in Fig. 3, in order that the rubber may grasp or clamp the fingers or hand when the device is in operation. It will be evident, however, that any other retaining means may be provided, as for instance, a flexible band having an adjustable clasp. The band vo is formed of such a. size preferably that the same may be fitted over'the first two fingers or if stretched may be fitted over thebody of the hand at the point 6. The usual position of the device, however, isatthe point 7 the device being shown at this point.

in Fig. 1. By arranging the band 5 so as to inc-lose two or more of the fingers,.thc band may be rotated partially so as to position the cup I at a point opposite the space between the fingers or opposite either of the fingers, as desired. It will also be evident that the device could be mounted on any two or more fingers and rotated par tially so that there, will be practically no limit: to the'variousadjustments of the cup over the surface of the ball; In this way great or small 'curves maybe thrown and also various kinds of. curves. The curves also may be varied and controlled by the amount of vacuum provided in the cup l. The amount of twist or rotation imparted to the ball for curving the same may be varied also by varying the pressure 'on the.

vacuum cup 4 when applying it to the ball,

as well as by changing the position of the cup in the hand. It will be evident also that the vacuum cup will not mar or scratch the ball, and is adapted to be used with a moist ball if found necessary. This is of considerable advantage in that It 'lS very difficult to curve a moist ballon account of not being able to properly grip the same and retard the movement of the ball at one point for causing a twisting or rotary curving motion.

Having thus described my invention, I claim as new and desire to secure by Letters Patent for engaging a ball, and means for securing the cup to the hand.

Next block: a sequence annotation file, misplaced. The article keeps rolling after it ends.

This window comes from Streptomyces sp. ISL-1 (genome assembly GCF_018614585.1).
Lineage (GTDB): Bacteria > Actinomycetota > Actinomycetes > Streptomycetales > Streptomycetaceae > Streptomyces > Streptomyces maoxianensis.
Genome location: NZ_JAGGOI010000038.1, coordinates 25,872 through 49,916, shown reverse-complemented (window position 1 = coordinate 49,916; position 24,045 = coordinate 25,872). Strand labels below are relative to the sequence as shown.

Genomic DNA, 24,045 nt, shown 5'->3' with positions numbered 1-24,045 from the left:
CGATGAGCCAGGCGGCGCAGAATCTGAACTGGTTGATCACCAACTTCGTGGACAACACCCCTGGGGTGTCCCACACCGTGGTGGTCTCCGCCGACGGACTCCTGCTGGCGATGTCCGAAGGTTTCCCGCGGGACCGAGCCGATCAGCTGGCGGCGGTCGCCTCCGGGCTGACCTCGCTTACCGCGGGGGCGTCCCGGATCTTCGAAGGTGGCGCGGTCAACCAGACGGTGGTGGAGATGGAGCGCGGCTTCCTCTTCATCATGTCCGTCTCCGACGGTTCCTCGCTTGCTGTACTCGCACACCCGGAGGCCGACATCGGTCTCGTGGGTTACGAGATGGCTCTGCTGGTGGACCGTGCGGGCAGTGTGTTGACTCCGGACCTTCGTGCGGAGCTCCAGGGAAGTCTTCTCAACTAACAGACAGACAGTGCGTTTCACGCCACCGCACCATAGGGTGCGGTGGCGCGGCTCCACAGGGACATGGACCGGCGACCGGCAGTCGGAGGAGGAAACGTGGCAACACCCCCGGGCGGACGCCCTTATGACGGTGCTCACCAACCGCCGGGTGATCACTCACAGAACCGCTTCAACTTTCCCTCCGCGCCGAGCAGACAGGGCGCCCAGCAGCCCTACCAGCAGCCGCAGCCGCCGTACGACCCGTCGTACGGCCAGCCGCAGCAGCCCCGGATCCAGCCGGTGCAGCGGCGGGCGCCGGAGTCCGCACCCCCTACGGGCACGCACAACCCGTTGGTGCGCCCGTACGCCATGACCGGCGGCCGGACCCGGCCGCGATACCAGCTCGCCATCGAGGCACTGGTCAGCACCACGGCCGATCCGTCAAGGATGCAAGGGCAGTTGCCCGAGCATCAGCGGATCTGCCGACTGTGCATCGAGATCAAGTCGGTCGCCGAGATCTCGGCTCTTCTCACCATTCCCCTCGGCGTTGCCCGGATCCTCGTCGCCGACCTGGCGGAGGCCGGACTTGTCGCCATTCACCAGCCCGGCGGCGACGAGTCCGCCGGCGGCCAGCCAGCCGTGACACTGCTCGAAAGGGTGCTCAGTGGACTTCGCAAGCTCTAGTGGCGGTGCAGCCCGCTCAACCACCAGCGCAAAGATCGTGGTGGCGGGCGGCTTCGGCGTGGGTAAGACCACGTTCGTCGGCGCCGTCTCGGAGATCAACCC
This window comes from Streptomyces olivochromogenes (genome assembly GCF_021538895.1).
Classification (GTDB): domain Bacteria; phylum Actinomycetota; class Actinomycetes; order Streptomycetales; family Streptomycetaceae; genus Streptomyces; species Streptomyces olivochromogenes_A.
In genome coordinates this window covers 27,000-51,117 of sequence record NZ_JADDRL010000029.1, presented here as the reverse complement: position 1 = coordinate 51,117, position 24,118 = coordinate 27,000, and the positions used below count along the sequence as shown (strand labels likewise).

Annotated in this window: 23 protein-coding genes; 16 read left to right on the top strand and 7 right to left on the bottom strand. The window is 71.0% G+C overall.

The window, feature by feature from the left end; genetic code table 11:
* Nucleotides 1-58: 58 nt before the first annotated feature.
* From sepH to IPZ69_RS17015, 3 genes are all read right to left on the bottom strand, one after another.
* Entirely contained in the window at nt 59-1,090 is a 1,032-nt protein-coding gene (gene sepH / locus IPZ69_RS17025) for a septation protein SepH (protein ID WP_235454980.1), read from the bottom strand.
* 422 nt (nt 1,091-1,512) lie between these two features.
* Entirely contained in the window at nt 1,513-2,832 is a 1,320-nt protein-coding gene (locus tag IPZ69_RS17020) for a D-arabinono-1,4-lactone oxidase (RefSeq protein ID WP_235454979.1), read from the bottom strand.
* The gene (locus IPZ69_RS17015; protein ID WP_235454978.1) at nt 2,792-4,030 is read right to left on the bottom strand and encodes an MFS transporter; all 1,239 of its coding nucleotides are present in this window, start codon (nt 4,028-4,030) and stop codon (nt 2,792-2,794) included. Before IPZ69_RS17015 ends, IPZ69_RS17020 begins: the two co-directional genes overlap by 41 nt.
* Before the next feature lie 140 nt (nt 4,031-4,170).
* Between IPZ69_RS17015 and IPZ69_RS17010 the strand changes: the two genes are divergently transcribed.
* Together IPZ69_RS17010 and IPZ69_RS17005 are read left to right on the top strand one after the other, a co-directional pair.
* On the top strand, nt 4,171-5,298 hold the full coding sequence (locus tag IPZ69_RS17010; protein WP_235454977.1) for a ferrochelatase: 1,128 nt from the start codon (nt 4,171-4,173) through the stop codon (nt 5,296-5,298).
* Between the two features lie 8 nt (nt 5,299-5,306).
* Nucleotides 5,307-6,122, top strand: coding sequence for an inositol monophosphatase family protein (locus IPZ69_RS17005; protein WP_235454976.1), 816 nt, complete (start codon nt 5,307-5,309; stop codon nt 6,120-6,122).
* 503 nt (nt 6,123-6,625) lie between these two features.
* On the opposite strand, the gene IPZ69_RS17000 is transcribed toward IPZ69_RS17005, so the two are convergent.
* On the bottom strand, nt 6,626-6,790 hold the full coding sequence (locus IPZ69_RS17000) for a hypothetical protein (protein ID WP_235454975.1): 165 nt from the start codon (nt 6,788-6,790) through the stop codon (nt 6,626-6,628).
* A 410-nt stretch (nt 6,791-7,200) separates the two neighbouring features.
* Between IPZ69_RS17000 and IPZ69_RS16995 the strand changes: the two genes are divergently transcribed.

2. A baseball curver comprising a "acuum cup, and a securing member connected therewith Ltor adjustably securing the cup to the hand.

A baseball curver comprising a vacuum cup formed of a yielding resilient material designed to collapse to a greater orless extent according to the amount of curve desired, and a retainingband connected to the cup for holding the cup'to the hand.

4. A baseball curver comprising a ballengaging member and a retaining band formed so as to engage two or more of the fin ers whercbv' the ball-en 'a in member 1s ad ustably held in position opposite any point between the centers of said fingers.

5. A'baseball curver comprising a rubberw'acuum cup, and a rubber band designed to fit any part of the hand for holding the cup at any desired point over the surface of the all.

In testimony whereof I have signed my name to this specification in the presence of two subscribing witnesses.




Referenced by
Citing PatentFiling datePublication dateApplicantTitle
US3091455 *25 Aug 196128 May 1963De Mire Haig ABowler's lift ring
US3398951 *8 Mar 196527 Aug 1968Joe DiskoBowler's finger pad with finger spacing members
US20020147062 *10 Apr 200110 Oct 2002Isaiah MooreApparatus and methods for batting practice and playing baseball
U.S. Classification473/615
Cooperative ClassificationA63B59/06